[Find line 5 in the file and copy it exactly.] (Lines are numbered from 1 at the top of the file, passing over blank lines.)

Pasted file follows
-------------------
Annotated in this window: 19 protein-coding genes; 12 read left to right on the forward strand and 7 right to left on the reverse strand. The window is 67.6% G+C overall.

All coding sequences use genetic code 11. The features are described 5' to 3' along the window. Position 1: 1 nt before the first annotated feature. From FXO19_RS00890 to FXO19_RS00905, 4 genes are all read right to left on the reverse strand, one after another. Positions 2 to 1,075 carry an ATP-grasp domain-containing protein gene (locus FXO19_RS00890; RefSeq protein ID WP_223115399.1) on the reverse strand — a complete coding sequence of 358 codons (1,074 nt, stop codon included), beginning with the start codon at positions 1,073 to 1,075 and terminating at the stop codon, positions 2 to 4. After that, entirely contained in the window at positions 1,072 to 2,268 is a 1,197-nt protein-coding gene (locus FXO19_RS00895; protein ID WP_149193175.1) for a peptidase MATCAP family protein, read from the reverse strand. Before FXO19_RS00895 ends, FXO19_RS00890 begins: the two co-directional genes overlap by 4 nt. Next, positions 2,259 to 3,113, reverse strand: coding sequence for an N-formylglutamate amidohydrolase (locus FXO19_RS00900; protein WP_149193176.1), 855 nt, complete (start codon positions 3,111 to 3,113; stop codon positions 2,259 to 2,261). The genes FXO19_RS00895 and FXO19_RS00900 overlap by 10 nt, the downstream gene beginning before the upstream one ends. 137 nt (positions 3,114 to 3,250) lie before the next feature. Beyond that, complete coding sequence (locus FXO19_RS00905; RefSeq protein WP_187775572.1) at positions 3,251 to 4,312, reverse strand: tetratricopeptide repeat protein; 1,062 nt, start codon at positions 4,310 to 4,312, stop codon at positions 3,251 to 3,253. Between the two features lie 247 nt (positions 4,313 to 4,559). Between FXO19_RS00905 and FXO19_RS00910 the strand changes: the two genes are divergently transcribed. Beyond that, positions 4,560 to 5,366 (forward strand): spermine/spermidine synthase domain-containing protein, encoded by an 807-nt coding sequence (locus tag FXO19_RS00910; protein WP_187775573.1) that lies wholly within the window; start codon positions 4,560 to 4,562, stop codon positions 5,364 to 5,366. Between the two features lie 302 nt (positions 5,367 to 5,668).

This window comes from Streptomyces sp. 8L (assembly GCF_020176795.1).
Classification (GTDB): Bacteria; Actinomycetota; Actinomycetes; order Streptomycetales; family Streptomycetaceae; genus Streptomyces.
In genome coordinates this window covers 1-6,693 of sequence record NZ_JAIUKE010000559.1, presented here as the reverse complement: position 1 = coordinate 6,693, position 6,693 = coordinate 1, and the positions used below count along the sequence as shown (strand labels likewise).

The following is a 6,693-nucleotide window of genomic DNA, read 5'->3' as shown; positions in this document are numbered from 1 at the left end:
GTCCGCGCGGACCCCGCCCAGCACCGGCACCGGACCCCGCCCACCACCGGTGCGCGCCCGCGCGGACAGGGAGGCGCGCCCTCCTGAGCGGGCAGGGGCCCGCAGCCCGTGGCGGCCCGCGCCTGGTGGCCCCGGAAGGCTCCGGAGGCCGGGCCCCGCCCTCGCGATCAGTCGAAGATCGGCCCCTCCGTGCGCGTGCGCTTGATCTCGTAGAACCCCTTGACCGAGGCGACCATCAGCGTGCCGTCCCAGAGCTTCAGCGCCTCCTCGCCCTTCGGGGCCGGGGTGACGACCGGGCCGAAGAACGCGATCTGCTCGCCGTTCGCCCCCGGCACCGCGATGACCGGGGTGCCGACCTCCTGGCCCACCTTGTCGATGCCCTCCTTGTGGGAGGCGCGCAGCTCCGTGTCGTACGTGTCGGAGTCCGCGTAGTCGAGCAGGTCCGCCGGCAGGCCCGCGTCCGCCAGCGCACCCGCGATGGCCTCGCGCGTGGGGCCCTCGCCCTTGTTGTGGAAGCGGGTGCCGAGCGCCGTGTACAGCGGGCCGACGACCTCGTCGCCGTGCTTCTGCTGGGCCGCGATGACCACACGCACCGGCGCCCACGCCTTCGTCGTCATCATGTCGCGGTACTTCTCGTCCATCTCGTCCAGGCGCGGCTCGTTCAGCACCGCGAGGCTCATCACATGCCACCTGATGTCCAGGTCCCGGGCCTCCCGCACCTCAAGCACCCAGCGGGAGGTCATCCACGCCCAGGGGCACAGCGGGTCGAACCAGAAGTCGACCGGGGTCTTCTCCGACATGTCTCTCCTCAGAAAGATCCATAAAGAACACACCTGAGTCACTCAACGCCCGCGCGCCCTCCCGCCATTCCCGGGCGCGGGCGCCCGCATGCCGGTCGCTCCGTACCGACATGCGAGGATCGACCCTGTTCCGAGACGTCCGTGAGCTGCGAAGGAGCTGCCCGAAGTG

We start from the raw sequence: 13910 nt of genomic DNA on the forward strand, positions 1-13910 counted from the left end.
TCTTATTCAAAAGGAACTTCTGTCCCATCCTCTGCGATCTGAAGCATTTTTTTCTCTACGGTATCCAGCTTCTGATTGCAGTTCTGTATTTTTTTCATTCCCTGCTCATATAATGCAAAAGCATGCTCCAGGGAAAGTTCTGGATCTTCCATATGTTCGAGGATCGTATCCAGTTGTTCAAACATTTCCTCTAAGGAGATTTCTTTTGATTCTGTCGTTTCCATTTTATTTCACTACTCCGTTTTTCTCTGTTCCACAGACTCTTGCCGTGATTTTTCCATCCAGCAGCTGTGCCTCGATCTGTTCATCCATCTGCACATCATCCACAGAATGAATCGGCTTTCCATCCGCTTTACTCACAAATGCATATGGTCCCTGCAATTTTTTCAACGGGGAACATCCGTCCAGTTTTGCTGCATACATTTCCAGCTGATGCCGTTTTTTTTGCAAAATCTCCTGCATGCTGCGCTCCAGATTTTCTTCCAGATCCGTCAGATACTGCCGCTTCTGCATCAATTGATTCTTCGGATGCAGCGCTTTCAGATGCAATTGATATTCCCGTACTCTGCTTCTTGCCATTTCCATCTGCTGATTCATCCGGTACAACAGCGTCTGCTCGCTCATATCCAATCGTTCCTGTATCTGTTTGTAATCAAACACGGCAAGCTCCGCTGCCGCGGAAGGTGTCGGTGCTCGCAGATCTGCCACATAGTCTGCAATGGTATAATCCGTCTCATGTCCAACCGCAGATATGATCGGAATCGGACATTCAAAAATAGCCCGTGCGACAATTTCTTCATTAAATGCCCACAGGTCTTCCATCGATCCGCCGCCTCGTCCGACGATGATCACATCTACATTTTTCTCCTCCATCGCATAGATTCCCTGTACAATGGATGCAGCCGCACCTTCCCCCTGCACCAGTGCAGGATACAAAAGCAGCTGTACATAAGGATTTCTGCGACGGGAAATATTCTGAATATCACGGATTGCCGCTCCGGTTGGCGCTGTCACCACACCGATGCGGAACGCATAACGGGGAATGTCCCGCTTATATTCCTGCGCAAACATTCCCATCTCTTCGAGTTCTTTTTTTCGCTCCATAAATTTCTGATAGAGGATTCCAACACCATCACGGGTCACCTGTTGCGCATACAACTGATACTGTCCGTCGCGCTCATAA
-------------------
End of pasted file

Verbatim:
In genome coordinates this window covers 1-6,693 of sequence record NZ_JAIUKE010000559.1, presented here as the reverse complement: position 1 = coordinate 6,693, position 6,693 = coordinate 1, and the positions used below count along the sequence as shown (strand labels likewise).